India Has Shut Down 37 of the World’s Biggest Coal Company’s Mines

Things are not looking good for the coal industry. In the latest blow to this fossil fuel, the world’s biggest coal company is closing a total of 37 mines.

It seems that the rise of solar power is playing a major role in the decline of coal. The company, Coal India, produces 82 percent of India’s coal, according to The Independent


The closings account for nine percent of Coal India’s sites.

The Indian government has recently shifted from coal to cleaner, renewable sources, most notably solar power. Just last week, the government announced that it has abandoned plans for building another coal power station with Chimanbhai Sapariya.

The country’s energy minister noted that “Our focus is now on renewable energy. The government will encourage solar power”.

The prices of solar power continue to plummet as technology and government incentives work to make renewable energy more attractive.

India is leading the way in a renewable energy revolution.


Analyst Tim Buckley said, “Measures taken by the Indian government to improve energy efficiency coupled with ambitious renewable energy targets and the plummeting cost of solar has had an impact on existing as well as proposed coal-fired power plants, rendering an increasing number as financially unviable.”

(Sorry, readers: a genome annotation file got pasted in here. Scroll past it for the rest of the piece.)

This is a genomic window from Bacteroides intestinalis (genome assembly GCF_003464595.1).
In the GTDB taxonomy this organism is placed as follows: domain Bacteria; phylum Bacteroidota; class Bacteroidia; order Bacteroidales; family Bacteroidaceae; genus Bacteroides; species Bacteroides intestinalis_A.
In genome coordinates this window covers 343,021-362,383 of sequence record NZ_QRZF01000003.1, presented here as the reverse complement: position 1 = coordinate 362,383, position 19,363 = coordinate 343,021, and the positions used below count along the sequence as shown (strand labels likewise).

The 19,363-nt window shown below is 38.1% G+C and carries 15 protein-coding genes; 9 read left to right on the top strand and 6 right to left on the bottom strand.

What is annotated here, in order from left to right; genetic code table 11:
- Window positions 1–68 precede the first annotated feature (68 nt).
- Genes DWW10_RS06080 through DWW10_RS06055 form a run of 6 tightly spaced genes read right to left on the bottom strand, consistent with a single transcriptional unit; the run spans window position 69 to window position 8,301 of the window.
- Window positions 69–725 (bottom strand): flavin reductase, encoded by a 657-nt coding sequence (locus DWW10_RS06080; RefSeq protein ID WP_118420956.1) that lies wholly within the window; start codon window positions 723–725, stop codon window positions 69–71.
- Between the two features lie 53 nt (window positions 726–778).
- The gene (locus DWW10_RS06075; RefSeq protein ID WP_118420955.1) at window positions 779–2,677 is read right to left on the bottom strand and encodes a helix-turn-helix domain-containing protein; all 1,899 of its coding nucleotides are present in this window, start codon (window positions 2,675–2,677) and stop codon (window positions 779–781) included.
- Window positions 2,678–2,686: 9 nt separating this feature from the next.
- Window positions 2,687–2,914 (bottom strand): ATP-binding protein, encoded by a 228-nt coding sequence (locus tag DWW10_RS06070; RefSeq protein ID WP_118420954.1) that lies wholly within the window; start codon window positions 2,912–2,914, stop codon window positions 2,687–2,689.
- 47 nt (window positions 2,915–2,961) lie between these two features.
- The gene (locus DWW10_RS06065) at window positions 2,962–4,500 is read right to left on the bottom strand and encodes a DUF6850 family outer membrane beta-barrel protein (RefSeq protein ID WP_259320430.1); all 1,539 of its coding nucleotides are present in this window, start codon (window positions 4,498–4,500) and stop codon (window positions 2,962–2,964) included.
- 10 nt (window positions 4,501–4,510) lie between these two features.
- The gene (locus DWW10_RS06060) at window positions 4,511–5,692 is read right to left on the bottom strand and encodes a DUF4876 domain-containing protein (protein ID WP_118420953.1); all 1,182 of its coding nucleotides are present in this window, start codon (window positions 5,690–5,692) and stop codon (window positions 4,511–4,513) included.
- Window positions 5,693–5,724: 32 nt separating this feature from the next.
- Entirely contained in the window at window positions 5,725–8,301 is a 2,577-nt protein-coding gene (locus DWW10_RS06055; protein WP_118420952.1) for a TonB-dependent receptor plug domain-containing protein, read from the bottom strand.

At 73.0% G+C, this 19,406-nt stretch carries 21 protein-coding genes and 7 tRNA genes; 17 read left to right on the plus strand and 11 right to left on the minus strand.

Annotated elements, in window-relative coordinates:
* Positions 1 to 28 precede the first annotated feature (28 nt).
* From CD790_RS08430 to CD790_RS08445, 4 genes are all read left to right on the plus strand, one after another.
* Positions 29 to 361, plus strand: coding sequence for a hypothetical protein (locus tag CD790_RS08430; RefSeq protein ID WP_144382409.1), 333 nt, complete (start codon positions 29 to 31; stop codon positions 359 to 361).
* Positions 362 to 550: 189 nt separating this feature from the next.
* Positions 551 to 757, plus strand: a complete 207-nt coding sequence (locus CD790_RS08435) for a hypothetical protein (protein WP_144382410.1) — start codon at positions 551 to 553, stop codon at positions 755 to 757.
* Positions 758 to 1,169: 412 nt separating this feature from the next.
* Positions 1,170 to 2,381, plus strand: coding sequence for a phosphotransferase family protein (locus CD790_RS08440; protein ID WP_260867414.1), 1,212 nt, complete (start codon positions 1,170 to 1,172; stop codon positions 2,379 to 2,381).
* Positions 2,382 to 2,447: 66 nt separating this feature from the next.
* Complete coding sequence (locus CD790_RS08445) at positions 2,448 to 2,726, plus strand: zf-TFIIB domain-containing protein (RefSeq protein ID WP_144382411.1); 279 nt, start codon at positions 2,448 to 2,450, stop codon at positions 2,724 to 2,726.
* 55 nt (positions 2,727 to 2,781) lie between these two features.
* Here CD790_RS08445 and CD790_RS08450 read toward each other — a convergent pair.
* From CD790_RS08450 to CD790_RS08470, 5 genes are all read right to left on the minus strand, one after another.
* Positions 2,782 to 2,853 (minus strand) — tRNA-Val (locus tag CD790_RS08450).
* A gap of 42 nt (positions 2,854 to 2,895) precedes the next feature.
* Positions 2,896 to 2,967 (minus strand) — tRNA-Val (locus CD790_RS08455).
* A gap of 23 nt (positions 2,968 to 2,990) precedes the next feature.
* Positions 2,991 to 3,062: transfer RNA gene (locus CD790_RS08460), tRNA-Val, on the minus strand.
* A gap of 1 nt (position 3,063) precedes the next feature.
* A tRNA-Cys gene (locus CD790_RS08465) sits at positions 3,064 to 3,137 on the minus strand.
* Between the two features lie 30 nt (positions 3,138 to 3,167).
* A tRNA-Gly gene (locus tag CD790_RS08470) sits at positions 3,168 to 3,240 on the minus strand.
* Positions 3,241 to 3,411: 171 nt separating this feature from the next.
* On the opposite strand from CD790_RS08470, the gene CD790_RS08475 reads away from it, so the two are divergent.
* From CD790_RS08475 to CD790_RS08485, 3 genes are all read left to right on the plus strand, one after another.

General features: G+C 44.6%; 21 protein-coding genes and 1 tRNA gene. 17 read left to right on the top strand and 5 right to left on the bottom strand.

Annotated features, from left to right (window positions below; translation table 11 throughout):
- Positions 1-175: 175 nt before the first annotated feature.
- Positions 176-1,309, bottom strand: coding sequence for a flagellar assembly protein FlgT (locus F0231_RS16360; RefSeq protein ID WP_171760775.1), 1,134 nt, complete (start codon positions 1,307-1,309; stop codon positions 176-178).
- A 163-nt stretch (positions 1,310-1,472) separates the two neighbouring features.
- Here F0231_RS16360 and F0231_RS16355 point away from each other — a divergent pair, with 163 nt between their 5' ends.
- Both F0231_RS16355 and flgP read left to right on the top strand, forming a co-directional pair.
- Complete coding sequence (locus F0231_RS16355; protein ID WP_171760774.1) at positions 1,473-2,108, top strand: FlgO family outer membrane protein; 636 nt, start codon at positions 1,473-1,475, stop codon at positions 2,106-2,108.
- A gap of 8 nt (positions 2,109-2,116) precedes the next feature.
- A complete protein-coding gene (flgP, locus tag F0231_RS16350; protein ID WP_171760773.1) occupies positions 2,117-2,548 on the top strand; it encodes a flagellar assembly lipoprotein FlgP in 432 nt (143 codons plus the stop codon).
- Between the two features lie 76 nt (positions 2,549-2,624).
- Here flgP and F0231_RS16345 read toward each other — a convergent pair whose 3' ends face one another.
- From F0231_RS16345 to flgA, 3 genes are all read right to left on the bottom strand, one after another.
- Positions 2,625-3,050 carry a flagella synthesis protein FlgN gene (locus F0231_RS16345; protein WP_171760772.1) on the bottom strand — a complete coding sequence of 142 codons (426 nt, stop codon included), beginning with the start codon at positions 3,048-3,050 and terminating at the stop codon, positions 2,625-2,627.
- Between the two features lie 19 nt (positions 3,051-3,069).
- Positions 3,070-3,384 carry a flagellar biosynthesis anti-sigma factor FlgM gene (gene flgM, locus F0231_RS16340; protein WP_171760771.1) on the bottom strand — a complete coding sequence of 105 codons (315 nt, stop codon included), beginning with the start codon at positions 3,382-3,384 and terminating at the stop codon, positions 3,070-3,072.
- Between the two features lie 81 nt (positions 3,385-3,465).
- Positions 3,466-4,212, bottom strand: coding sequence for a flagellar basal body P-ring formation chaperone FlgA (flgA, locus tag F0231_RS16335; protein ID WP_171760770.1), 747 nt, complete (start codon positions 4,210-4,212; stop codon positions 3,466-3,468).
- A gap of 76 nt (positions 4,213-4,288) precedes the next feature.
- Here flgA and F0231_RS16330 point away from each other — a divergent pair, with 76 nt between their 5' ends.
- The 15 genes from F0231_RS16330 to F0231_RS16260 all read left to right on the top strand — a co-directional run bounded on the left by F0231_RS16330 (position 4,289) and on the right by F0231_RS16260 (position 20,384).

A recent story by the New York Times showed that India’s air pollution crisis is responsible for the deaths of around 1.1 million people in the country every single year, rivaling China as the deadliest in the world.

The decline of coal being burned for power will only improve the air quality, saving more lives as efforts move toward cleaner energy. In another historic move, the country has pledged to ensure that every car sold in India by 2030 will be electric.

This combination will be a one-two punch to the deadly pollution plaguing the country. A new population report from the UN released last week foresees that India’s population will continue to boom and is projected to surpass China’s 1.4 billion by 2024.

That increased population is going to add to the country’s energy needs and we need to be prepared to meet it with clean energy from renewable sources.

This article was originally published by Futurism. Read the original article.

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